First up is an HP Pavilion ZDseries laptop. Has 2GB RAM, 100GB hard drive. Will ship with Windows 7 installed. Needs a new battery (works fine with adapter), and has vertical lines on screen. Otherwise works as it should. This is a 17″ desktop replacement type laptop. Looking to get $125+shipping for it.

Next up is an HP Mini 1000 (1151NR) netbook. Has 2GB RAM, 80GB hard drive, web cam. Very comfortable to use, as keyboard is 80% of full size (I’ve used this for writing). Will ship with Windows 7, and includes a Verizon 3g modem (should you wish to use it) for wireless broadband Internet access. Looking to get $150+shipping.

Both laptops include WiFi, of course. 🙂

If you’re interested, or have questions, please email me at [email protected] Thought I would offer these items here to you, my faithful readers, before I go to the bad place (eBay). 🙂

Pics in the Flickr gallery below.[email protected]/sets/72157626590784415

When I was eleven, I read Stephen King’s novel, The Shining. It is a harrowing tale of haunted hotel, and a father’s descent into madness. Though it’s been over thirty years since I read it, I remember look of the book–a silver and grey New American Library paperback. And I remember the opening chapter with Jack Torrance being interviewed, calling his interviewer an “officious little prick” in his internal monologue.

Jack Torrance was a man setup by the demons of his childhood to fall prey to possession by the haunted hotel. In the fight for his soul, the cards were stacked against him (as they are all of us, really). He was a man who wanted to be free, but couldn’t get there. In that sense, though he became the victimizer, he is a man we can pity.

Even more than Jack’s story, I remember his son, Danny, who fell prey to his wrath (Jack at one time dislocated his young son’s arm). Danny had a special ability–the shine–he could see things. The hotel’s chef, Dick Halloran, mentored him in his gift (Dick had it, too–just not as strong as Danny).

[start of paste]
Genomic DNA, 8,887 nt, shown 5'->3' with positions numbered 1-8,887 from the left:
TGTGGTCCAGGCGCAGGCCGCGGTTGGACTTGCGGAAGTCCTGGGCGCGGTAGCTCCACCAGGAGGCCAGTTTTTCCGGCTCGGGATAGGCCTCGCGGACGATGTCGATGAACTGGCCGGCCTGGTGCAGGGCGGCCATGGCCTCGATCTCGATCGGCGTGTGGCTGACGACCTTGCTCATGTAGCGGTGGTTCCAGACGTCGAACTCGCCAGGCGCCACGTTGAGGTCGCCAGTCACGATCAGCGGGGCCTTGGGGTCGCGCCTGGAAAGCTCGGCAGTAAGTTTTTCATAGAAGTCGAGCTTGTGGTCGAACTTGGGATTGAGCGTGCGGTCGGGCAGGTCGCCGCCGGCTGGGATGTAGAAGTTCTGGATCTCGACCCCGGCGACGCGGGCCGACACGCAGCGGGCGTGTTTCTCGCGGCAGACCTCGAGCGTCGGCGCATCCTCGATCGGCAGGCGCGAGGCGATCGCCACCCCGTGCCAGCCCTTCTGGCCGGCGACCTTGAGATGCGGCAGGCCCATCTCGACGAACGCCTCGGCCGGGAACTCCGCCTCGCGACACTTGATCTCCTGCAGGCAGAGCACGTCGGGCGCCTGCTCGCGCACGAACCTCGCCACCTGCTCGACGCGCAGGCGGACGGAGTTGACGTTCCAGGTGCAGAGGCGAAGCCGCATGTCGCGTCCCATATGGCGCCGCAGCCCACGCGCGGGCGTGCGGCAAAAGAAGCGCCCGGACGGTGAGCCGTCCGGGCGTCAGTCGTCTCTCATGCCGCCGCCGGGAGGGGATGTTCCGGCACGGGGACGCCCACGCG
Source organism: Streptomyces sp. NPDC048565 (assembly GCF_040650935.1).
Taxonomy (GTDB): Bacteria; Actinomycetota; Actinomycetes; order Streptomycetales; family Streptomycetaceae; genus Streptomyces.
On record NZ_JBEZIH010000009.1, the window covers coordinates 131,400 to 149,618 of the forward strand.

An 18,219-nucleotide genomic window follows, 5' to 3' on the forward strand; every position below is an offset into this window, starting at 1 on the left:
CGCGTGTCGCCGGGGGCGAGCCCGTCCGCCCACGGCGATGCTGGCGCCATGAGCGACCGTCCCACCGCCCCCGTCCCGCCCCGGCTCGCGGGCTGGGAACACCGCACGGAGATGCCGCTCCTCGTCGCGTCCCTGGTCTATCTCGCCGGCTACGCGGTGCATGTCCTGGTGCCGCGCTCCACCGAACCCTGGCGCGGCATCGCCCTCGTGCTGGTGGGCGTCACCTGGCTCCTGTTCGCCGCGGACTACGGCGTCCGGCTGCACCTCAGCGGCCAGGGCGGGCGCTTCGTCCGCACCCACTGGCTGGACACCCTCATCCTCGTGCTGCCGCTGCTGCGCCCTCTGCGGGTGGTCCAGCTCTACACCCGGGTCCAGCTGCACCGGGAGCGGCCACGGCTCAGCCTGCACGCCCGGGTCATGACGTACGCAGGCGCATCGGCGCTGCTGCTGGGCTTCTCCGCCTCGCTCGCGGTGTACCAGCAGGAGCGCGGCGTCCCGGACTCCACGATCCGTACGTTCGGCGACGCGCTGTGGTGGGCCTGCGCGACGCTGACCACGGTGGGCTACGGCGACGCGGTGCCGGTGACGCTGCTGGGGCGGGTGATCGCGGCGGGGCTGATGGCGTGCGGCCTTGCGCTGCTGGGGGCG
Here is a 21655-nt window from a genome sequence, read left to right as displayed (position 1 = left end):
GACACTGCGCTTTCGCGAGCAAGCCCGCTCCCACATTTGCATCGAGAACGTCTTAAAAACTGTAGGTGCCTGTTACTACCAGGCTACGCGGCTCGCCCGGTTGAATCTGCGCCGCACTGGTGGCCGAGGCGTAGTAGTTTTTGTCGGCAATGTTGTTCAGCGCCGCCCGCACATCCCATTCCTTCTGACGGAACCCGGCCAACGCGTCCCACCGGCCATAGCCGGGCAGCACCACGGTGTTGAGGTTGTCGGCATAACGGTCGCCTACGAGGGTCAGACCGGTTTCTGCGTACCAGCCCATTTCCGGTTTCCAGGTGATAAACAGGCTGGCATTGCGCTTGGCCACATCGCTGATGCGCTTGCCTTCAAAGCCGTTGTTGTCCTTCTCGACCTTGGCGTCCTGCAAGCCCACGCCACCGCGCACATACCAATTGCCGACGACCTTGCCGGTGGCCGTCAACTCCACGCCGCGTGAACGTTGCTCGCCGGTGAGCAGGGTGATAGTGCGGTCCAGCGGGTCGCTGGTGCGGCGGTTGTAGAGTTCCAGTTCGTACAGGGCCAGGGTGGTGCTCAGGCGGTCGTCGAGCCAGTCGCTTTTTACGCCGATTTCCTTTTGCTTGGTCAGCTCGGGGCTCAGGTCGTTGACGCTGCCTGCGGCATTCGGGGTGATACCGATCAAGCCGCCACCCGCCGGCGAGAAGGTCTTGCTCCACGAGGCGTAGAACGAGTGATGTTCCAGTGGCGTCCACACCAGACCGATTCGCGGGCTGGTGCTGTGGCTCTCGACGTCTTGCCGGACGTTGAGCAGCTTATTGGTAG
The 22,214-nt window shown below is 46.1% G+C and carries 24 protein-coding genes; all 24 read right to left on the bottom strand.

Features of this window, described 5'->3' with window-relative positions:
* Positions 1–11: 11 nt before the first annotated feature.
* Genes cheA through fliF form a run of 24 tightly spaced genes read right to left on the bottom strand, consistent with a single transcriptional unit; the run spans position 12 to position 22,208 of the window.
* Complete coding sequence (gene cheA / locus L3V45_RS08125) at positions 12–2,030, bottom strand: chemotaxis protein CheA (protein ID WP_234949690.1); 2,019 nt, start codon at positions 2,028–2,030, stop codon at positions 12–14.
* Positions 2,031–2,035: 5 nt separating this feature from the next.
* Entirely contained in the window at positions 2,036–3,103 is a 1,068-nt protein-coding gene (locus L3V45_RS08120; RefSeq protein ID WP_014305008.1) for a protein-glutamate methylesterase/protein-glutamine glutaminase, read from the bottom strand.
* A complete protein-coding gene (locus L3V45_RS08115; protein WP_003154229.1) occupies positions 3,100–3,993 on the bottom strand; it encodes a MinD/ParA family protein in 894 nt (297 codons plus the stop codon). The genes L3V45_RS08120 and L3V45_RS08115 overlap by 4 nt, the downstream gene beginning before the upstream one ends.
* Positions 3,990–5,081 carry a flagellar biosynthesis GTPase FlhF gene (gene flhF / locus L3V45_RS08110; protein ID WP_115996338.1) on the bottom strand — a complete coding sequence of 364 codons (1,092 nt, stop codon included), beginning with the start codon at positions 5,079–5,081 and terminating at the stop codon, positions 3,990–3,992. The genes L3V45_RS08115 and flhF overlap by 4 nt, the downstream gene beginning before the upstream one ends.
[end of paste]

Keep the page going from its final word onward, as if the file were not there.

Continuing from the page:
I read that book, devoured it really, and despite the abject terror of it, the monstrous heart of evil bound within the Overlook Hotel, I wanted to be Danny. I wanted to have abilities–to see, and to know, things. It’s explained in the book that Danny was born with a caul. And that this covering, this caul, was the fount of his gift.

I asked my mom if I, too, had been born with a caul. Although she couldn’t have known it, in my heart I was asking “Am I special?” She answered “No.” (Unfortunately, my dad wasn’t available to take my question to. Would he have answered any differently? There’s no way to know with any degree of certainty, but his unavailability spoke volumes. Like the Overlook of the novel, it haunts me still).

The thing is, I would have endured everything Danny went through in King’s story to know that very thing:

That I was–am–special.

It wasn’t until many years later that Jesus whispered it into my soul. He told me that God is my Father–the father I’d always longed for–and that he, Jesus, was my friend. A friend that sticks closer than a brother. Like Robert Frost’s divergent path, “that has made all the difference.”

Do you know that you’re special, too, and loved more than you can fathom? That God is your Father, and Jesus is your brother?

You can.

Look up from wherever you are–Jesus is coming for you.

Where do you see Jesus moving in your life?

Did you ever want to be a character in a beloved book?